Grassroots slipping through the cracks | The Daily Star
12:00 AM, December 27, 2019 / LAST MODIFIED: 08:35 AM, December 27, 2019

Grassroots slipping through the cracks

Who cares about the Third Division Cricket League these days, when fans, officials and media are mostly engrossed in international cricket? But this season’s domestic lower-tier competition has still gotten plenty of attention. But, alas, the spotlight has been shone for all the wrong reasons.

There were allegations aplenty -- biased umpiring, favouritism, muscle-flexing from powerful quarters during matches and even buying and selling of points. Regarding these issues, different media outlets ran a number of stories and many incidents became viral on social media, which even led to the Bangladesh Cricket Board (BCB) banning players, coaches, officials, a team boy and other staff involved on match days from using mobile phones and electronic gadgets in lower-tier cricket tournaments.

The league, where 20 clubs took part, ended with Jatrabari Krira Chakra becoming champions and Gulshan Cricket Club finishing as runners-up. That, however, may not be the end of it as a legal battle may commence following the alleged violation of the league’s bylaws.

If the Cricket Committee of Dhaka Metropolis (CCDM) followed their own bylaws, then Dhaka Cricketers, instead of the Narayanganj Cricket Academy, would have played the eight-team Super League of the tournament. 

Narayanganj Cricket Academy and Dhaka Cricketers had equal points and the bylaws clearly state that ‘in the event of teams finishing on equal points, the higher standing in the competition (First Phase, Super & Relegation League) will be determined as follows: the team with the most number of wins; if still equal, the team with the most number of wins over the other team(s) who are equal on points and have the same number of wins (head to head); if still equal, the team with the highest net run rate’. Dhaka Cricketers were supposed to play the Super League as they had more wins (4) than Narayanganj (3), who surprisingly got the Super League ticket on head-to-head consideration, which should have only come into play if the number of wins were equal.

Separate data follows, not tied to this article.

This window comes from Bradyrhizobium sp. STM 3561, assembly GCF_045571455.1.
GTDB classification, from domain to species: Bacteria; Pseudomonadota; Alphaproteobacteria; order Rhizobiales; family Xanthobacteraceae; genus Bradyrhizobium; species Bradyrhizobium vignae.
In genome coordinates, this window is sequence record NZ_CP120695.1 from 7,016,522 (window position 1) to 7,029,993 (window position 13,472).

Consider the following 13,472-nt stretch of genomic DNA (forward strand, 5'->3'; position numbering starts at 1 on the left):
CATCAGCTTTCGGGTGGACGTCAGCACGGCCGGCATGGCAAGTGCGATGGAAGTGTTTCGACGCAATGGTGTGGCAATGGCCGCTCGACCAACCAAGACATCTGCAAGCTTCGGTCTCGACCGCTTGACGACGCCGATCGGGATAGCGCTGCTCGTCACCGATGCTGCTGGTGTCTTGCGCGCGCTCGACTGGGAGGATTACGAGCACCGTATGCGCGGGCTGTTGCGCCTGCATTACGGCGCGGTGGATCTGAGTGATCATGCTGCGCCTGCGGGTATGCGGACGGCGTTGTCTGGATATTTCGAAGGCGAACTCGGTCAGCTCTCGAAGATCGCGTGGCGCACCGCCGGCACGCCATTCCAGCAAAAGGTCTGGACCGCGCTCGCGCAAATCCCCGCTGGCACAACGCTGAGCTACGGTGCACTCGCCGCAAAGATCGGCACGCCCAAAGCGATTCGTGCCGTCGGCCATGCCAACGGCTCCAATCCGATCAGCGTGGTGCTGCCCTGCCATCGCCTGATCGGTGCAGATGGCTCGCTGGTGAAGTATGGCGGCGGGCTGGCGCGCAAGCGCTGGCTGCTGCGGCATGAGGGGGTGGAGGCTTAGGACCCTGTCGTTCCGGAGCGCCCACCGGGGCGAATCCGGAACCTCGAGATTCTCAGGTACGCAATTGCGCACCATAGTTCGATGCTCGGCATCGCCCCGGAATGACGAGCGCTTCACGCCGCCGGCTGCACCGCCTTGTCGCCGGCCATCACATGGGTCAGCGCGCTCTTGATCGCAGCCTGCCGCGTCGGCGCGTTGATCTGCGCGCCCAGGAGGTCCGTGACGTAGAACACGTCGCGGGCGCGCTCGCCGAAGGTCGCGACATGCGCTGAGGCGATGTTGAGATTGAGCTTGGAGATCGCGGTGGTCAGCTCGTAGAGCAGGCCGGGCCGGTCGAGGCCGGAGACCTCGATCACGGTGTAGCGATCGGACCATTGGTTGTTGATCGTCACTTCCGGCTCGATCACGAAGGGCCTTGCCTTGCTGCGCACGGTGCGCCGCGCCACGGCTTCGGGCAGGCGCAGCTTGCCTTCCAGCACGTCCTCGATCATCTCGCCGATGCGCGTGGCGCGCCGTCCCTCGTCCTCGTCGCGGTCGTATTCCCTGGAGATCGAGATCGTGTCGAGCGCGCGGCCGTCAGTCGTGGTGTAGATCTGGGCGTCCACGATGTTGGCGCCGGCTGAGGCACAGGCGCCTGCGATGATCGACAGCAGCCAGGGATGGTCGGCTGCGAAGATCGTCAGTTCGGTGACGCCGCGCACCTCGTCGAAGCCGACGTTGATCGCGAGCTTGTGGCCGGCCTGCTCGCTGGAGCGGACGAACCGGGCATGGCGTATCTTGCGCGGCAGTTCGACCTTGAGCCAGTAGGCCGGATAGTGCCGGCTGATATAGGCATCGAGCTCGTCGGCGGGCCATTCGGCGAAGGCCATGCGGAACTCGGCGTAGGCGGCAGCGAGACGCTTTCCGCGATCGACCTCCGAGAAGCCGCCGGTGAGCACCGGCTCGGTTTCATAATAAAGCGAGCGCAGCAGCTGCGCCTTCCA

The explanation from the CCDM and BCB was that it was a mistake and the matter was ‘under investigation’. But those who were victims of the ‘mistake’ believed that it was intentional to favour ‘their’ team.

‘Their team’ and ‘our team’; here lies the problem. ‘Their team’ was also jokingly called the ‘Shorkari team’.

To try to shed light on the allegedly corrupt workings and the fissures that have seemingly spread like a cancer in the past few years, The Daily Star spoke with a number of stakeholders. The majority of the respondents preferred to remain anonymous for fear of possible undesired consequences.

The points and arguments from victims and accusers:

--There were strong reasons for the few incumbent BCB officials to be involved as they want to ensure councillorship from the club quota.

--Fingers raised towards two powerful BCB directors -- IH Mallick and Khaled Mahmud -- as it was believed that they set the mechanism in motion from top and their few hand-picked umpires executed their plans at the ground.